Number of attacks using Microsoft Office files surges in 2023

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There has been a significant uptick in attacks involving malicious files using Microsoft Office document formats in 2023, according to research by Kaspersky.

Kaspersky's detection systems found a 53% increase in attacks using malicious Microsoft Office documents, and other popular document formats such as PDFs, in 2023. 

Analysis from the firm’s annual Security Bulletin shows the average number of malicious files detected each day across 2023, with Kaspersky detecting almost 125 million malicious files in total. 

Since 2019 this number has increased from around just over 340,000 to over 410,000 malicious files detected by Kaspersky in 2023.

Windows remains the top target for cyber criminals, the report said, representing 88% of all malware detected every day.

Trojans continue to be the most popular type of malware, and backdoor trojans are on the rise in 2023. The number of files identified as part of backdoor trojan attacks increased from 15,000 in 2022 to 40,000 in 2023.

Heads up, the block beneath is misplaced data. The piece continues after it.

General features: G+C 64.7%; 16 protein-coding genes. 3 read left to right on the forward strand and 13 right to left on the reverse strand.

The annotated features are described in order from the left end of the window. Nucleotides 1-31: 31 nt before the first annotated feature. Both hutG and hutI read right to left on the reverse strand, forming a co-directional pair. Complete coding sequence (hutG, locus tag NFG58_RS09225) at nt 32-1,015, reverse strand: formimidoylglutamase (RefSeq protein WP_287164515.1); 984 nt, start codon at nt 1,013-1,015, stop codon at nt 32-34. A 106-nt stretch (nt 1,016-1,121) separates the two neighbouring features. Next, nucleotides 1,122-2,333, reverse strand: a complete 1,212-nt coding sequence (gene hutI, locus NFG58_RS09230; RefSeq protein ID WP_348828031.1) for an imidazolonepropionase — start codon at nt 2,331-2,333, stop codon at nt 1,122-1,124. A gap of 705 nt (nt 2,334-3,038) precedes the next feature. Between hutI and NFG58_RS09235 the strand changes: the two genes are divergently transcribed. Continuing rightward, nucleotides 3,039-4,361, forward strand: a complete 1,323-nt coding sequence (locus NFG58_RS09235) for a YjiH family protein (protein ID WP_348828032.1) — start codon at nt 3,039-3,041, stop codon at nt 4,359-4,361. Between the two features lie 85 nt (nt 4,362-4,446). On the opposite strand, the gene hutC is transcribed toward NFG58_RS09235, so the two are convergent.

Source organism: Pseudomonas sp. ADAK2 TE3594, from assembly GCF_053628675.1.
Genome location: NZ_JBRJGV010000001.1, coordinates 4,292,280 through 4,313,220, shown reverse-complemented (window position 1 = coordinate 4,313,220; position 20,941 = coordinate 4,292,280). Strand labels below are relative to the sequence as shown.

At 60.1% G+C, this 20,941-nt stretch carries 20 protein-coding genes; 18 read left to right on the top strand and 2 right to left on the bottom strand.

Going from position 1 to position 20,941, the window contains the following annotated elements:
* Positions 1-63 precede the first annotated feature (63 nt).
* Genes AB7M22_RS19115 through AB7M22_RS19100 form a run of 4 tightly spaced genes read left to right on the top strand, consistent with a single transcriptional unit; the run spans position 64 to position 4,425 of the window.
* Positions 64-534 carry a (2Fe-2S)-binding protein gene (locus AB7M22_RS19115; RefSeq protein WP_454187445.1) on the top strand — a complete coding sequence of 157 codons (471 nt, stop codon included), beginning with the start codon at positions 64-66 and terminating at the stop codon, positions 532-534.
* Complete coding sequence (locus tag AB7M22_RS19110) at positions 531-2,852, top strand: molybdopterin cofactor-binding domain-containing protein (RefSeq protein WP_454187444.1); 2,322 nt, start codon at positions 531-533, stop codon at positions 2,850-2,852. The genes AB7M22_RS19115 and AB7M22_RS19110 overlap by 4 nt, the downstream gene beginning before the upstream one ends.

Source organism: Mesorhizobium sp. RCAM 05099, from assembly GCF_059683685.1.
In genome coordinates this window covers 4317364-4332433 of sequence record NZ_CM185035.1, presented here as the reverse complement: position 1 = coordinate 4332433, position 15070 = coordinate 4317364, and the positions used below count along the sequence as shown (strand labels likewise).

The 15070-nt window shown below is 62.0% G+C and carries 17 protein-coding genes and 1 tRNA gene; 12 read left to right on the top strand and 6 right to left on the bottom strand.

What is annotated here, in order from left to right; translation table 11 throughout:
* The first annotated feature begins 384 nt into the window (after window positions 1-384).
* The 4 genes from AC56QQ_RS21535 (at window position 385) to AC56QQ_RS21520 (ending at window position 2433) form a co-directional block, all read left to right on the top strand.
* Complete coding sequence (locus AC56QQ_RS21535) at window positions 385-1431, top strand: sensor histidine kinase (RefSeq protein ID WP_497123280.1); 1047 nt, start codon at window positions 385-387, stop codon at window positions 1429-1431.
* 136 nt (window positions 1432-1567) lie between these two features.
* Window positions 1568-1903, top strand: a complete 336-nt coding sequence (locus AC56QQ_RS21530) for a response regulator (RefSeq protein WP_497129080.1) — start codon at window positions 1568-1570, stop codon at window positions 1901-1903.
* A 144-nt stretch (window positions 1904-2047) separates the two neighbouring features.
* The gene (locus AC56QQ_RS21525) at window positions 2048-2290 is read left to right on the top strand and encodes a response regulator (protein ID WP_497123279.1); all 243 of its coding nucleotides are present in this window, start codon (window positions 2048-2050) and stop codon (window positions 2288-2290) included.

Backdoors are a particularly dangerous attack method as they involve covertly bypassing authentication systems to secure remote access to a system, from which they can execute a wide range of functions such as encrypting data to elevating access privileges.

Kaspersky’s head of anti-malware research Vladimir Kuskov warned the threat landscape is continually evolving with novel tactics, techniques, and procedures (TTPs) being unlocked with the adoption of new technologies such as artificial intelligence (AI).

“The number of vulnerabilities reported is also growing annually, and threat actors including ransomware gangs use them without hesitating. Furthermore, the entry barrier into cyber crime is now being lowered due to the proliferation of AI, which attackers use, for example, to create phishing messages with more convincing texts.”

Threat actors abuse trust with Microsoft Office files


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Distinguish the difference between fact and fiction when it comes to preventing file-based threats


Using popular Microsoft Office file formats to disguise malware has been a popular attack vector over recent years, with a widespread phishing campaign recorded in 2020 using compromised Excel macros to gain remote access to users’ systems.

Another Microsoft Office-related exploit uncovered in 2021 involved sending emails with a malicious Word file attached as a corrupted RAR archive. 

After this file was uncompressed and opened, it infected the user’s system with information-harvesting malware Formbook that steals credentials from browsers, collects screenshots, and logs keystrokes.

Solomon Klappholz
Staff Writer

Solomon Klappholz is a Staff Writer at ITPro. He has experience writing about the technologies that facilitate industrial manufacturing which led to him developing a particular interest in IT regulation, industrial infrastructure applications, and machine learning.